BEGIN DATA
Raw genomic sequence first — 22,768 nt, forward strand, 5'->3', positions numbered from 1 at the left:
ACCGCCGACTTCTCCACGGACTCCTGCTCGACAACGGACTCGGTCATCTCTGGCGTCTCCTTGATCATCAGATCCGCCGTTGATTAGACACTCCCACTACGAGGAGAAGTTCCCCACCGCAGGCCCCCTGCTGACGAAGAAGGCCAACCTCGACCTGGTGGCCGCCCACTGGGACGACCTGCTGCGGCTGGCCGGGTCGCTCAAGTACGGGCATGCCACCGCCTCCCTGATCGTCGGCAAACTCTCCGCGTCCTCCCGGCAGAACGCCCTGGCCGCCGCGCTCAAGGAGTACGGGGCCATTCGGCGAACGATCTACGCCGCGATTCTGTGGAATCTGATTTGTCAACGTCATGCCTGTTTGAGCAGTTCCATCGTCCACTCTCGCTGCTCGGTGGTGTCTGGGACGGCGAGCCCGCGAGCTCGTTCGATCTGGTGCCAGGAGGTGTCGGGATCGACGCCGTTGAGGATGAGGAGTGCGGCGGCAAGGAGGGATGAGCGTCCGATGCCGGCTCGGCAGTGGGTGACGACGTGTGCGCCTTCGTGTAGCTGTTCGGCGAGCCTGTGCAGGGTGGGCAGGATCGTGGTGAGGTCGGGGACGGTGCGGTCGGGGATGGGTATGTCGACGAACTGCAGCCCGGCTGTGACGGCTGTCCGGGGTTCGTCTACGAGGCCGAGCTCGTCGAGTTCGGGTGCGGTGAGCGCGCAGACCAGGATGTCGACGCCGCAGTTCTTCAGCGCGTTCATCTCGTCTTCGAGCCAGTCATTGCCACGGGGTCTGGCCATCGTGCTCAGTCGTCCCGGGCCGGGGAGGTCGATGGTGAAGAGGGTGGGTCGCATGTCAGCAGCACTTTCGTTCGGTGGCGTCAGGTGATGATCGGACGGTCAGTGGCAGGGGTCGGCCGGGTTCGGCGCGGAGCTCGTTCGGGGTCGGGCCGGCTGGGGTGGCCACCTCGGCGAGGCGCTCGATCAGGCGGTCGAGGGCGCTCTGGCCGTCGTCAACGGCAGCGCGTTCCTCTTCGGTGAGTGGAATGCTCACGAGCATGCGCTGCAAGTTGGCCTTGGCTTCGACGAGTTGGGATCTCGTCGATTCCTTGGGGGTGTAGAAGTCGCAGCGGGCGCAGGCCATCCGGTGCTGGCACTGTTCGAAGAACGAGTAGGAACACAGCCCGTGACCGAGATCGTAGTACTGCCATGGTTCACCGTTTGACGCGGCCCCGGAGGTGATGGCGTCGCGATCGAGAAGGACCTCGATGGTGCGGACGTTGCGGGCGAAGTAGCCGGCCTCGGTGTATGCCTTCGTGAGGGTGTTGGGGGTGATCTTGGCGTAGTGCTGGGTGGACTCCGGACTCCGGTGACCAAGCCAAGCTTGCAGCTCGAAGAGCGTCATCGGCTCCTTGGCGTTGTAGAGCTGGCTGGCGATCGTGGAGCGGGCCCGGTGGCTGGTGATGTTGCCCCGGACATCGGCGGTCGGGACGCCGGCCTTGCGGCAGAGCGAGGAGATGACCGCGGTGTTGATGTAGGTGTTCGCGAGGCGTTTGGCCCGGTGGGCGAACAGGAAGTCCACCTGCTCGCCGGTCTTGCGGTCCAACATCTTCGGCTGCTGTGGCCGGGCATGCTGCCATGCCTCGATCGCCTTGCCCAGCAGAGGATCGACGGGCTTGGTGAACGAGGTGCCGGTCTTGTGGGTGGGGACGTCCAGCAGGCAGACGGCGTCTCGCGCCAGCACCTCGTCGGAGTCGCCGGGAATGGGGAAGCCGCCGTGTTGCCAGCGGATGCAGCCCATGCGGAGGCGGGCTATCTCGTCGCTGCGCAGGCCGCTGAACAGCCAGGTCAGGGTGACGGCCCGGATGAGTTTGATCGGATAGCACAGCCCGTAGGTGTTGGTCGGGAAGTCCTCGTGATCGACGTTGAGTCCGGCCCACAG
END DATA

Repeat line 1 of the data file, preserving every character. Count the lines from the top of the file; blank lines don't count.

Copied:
Raw genomic sequence first — 22,768 nt, forward strand, 5'->3', positions numbered from 1 at the left: